I’m not aware of any large scale fraud. The usual response to that is ‘because no one is looking’. Perhaps that is true, but until someone goes to the trouble to look and find some I’m not going to presume it happens.

        1. I don’t disagree with you about the lack of evidence but is that a reason to do anything? That case also is made by those who oppose voter id laws. In many foreign countries it would be inconceivable to not require proof of identification from voters.

          1. FWIW, I have no objection to requiring voter ID.

            (I know, I know – that’s against the rules! You have to be either (pro mail voting/anti voter id) or (anti mail voting/no voter id). The downside is that I’ll get sent to the camps no matter which side wins)

    2. Can always count on ML to go all in these days.

      Your NJ figure is, of course, nonsense.

      There is a current court case alleging fraud, and 19% of absentee ballots were rejected.
      But that does not mean all 19% were rejected as fraudulent. In fact, it’s almost certain that there were other reasons some were rejected.

      Hasn’t most of the fraud attempts caught so far been to favor Republicans?

      Do you want the election postponed based on this issue?

      Also, it’s Democratic; don’t be a hack.

      1. Mail voting is more susceptible to fraud – that’s a fact.

        Aside from fraud, I predict this election and the voting mechanics are going to be an intentional disaster. Look at the local news story that Trump tweeted. Weeks after election day, we will be seeing headlines about “officials are still waiting for unknown numbers of ballots to arrive in the mail” “thousands of ballots lost in the mail” and “5,000 new ballots just discovered in Broward County, Florida.”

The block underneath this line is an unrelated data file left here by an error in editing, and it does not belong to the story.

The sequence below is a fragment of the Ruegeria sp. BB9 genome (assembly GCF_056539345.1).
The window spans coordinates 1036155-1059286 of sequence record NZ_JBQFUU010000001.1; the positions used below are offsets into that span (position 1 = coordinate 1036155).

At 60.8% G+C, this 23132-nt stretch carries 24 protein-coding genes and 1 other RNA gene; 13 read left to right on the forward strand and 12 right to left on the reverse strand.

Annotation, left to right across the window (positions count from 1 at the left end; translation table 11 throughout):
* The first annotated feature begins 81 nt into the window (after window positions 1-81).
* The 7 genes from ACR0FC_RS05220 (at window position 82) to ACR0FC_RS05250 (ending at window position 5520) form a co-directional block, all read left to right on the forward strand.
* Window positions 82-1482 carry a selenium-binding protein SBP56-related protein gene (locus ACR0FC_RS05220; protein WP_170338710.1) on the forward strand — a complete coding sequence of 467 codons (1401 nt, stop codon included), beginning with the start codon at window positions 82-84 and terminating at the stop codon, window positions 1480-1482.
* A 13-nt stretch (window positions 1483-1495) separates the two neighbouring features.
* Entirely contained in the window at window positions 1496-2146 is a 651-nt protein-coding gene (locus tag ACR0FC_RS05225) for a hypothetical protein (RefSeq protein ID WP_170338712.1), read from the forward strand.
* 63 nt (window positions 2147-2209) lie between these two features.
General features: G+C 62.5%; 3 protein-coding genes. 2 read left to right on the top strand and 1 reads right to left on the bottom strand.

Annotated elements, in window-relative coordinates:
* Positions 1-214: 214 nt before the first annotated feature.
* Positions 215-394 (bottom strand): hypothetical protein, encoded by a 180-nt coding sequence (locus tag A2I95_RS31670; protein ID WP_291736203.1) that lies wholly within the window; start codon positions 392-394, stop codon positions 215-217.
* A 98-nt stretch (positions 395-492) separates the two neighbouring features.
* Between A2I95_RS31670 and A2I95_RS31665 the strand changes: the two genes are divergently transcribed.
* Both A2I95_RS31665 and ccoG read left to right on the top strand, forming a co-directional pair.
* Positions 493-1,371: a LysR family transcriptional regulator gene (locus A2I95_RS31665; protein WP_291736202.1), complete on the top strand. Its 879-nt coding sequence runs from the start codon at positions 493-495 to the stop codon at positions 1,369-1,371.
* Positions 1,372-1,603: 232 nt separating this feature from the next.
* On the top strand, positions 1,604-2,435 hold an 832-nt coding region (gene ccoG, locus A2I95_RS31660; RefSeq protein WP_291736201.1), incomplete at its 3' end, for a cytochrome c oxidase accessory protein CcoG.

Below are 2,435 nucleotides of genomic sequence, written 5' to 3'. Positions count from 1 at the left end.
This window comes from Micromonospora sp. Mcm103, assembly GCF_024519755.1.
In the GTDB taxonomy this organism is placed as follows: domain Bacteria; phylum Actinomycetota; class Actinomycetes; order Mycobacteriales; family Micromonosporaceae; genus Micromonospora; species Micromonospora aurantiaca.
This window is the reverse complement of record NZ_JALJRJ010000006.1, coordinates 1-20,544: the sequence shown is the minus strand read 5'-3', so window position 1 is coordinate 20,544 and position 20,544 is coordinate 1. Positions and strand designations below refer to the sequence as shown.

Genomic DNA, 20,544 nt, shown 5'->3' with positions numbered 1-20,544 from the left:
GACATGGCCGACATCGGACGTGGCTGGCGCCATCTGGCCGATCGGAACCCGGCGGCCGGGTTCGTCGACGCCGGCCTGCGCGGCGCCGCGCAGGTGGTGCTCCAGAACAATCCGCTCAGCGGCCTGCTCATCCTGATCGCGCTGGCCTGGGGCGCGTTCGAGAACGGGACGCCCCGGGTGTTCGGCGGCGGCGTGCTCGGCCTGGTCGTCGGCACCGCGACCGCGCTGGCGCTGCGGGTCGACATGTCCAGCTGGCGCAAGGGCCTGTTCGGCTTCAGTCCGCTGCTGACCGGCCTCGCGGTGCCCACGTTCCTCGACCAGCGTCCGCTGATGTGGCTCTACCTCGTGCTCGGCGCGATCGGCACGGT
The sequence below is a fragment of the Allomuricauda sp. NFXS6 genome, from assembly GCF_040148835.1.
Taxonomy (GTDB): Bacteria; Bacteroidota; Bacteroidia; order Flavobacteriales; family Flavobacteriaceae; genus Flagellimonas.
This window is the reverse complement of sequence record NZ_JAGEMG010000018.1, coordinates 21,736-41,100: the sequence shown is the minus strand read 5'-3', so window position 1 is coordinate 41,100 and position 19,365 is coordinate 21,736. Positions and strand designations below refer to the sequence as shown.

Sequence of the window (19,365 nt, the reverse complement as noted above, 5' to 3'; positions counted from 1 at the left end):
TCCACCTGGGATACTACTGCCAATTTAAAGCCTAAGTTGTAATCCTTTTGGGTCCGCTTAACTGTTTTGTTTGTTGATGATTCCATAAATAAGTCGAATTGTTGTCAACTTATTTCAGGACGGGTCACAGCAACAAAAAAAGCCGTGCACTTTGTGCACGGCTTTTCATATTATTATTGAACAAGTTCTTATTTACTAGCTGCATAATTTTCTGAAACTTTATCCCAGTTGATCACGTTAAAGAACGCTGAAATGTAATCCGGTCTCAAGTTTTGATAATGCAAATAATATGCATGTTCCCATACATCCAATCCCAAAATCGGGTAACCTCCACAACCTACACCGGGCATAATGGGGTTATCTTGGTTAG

Do I think the election should be postponed? No, absolutely not. If postponing the election a week or three would somehow result in a secure reliable system that guaranteed the integrity of the vote? Then yes, of course, but I don’t think that’s the case.

        1. A fact you back up with lies.

          Huh.

        2. So there is an easy way to know when to stop counting–when the number of outstanding ballots is less than the difference between the candidates’ vote totals. The race can then be called. If the loser feels it is unfair or it is within the recount margin recount all the available ballots. But don’t worry that is not going to be a problem this year. There is going to be significantly fewer close races than usual.